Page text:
In 1878, a major development in the Jersey potato industry took place, the discovery of a new variety of potato, christened the Jersey Royal Fluke.
Until the discovery of the Royal, a selection of potatoes had
been grown on the island. Then one day a Jersey farmer, Hugh de la
Haye, spotted two enormous potatoes displayed on the counter in a
local store. Hugh de la Haye purchased them and took them home.
That evening he invited some friends over for dinner. After the
meal he showed them the two huge potatoes, one of which had 15
'eyes' (from which new plants sprout).
The friends cut this particular potato into sixteen pieces which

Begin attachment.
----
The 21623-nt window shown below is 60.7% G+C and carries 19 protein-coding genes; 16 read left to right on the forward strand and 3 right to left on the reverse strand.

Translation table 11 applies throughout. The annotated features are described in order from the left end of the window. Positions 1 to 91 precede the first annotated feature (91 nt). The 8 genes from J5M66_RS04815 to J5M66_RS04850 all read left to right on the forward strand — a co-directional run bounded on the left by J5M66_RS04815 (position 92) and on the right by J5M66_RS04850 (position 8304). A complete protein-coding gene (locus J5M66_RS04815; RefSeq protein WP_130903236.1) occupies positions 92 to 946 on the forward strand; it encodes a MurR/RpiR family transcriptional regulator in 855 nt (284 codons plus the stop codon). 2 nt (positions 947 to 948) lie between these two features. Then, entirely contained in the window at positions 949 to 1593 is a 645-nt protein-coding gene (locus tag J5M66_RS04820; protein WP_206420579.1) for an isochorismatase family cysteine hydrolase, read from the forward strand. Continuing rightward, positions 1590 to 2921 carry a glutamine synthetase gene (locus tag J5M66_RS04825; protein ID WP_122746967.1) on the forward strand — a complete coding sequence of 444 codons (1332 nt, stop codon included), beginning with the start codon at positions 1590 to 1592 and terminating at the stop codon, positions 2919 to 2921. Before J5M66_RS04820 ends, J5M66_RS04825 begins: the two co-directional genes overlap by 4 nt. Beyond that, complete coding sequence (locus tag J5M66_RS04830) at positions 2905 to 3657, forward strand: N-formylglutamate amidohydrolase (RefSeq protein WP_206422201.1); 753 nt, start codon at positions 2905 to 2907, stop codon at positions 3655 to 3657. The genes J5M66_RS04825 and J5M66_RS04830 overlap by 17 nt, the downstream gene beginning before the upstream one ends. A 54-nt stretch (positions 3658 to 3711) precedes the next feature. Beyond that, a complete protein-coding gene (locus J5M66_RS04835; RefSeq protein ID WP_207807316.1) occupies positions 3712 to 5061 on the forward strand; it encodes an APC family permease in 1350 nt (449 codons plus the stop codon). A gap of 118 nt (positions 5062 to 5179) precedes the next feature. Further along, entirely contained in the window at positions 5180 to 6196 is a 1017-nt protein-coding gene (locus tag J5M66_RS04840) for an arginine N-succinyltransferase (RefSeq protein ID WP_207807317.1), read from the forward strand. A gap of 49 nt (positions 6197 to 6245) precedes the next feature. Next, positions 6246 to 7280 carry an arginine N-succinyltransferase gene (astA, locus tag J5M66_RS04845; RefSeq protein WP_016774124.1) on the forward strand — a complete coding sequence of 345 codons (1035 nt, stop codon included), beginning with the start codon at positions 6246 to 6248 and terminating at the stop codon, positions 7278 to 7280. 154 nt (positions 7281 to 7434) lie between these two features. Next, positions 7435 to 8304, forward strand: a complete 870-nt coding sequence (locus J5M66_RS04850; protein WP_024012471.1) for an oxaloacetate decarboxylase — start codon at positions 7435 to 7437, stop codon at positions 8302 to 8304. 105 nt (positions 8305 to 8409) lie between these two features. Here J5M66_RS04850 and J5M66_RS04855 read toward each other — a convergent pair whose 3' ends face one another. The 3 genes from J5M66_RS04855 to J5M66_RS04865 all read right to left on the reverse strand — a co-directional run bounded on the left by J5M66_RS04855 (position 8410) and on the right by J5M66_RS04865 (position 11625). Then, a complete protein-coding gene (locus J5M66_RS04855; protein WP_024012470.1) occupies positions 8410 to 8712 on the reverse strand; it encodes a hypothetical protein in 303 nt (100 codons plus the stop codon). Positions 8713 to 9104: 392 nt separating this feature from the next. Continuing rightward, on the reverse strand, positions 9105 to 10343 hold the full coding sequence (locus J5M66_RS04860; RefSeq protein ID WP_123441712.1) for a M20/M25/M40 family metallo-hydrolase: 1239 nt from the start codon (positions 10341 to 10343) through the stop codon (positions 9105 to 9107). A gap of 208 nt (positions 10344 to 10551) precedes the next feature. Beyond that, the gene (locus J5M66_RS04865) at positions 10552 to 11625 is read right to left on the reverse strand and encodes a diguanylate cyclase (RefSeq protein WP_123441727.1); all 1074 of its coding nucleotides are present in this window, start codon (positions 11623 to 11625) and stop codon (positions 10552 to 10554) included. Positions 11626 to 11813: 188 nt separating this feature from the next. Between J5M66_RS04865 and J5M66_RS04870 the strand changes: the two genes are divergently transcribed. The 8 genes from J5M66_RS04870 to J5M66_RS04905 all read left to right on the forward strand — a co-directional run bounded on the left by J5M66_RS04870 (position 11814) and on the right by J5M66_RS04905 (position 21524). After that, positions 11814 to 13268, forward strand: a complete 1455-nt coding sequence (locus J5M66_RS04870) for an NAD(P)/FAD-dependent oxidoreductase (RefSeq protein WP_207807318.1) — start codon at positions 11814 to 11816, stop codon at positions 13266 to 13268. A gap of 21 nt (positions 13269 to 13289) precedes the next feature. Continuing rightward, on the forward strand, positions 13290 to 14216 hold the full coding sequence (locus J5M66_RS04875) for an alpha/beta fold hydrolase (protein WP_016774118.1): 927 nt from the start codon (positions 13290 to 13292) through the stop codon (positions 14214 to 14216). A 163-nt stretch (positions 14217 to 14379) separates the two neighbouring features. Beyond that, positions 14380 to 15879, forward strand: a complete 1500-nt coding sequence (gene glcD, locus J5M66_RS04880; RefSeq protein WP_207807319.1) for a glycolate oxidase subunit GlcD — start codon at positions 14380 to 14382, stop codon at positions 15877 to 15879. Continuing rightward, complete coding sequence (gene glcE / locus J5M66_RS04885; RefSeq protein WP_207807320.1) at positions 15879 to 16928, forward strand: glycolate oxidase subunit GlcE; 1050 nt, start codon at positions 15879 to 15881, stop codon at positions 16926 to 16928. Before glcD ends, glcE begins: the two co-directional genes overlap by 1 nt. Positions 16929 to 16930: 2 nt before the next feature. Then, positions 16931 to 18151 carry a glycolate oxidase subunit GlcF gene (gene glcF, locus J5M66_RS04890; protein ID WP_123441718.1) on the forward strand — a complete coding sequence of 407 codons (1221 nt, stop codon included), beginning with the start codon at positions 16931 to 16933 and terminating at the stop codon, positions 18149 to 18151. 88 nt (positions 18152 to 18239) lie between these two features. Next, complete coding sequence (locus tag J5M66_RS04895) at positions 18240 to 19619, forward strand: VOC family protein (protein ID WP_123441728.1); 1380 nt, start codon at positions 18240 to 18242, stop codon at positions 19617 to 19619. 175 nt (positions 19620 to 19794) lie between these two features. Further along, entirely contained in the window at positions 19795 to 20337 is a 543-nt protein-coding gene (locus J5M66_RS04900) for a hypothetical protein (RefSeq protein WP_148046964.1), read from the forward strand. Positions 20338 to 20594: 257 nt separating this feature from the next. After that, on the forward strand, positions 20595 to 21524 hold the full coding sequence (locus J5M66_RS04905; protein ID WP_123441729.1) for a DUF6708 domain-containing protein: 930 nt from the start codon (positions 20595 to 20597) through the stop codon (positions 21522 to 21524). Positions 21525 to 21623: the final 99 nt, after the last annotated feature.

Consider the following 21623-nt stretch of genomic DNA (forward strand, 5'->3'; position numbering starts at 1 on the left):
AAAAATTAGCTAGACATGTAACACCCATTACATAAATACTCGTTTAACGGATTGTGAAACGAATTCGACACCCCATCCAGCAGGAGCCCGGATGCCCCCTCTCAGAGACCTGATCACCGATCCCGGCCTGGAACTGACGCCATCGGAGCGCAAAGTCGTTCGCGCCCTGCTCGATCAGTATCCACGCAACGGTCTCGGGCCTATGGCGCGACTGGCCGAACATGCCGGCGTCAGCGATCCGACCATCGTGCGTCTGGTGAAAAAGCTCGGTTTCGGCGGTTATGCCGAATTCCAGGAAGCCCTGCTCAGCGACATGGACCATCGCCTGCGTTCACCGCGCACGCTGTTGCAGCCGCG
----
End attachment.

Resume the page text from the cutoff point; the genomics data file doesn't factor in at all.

they took and planted on a 'côtil' above Bellozanne valley (a côtil
in Jersey is a steeply sloping field, often overlooking the
The following spring, they produced a large and early crop.
Strangely, though the parent potatoes and most of the new crop were
round one plant produced nothing but uniquely kidney-shaped
potatoes. The Jersey Royal was born! It was carefully nurtured and
developed to produce the later varieties of Jersey Royals which now
account for almost half of Jersey's income from all agricultural
So what became of Hugh de La Haye?
He was later honoured by islanders at a formal gathering with a
testimonial and a purse of gold sovereigns.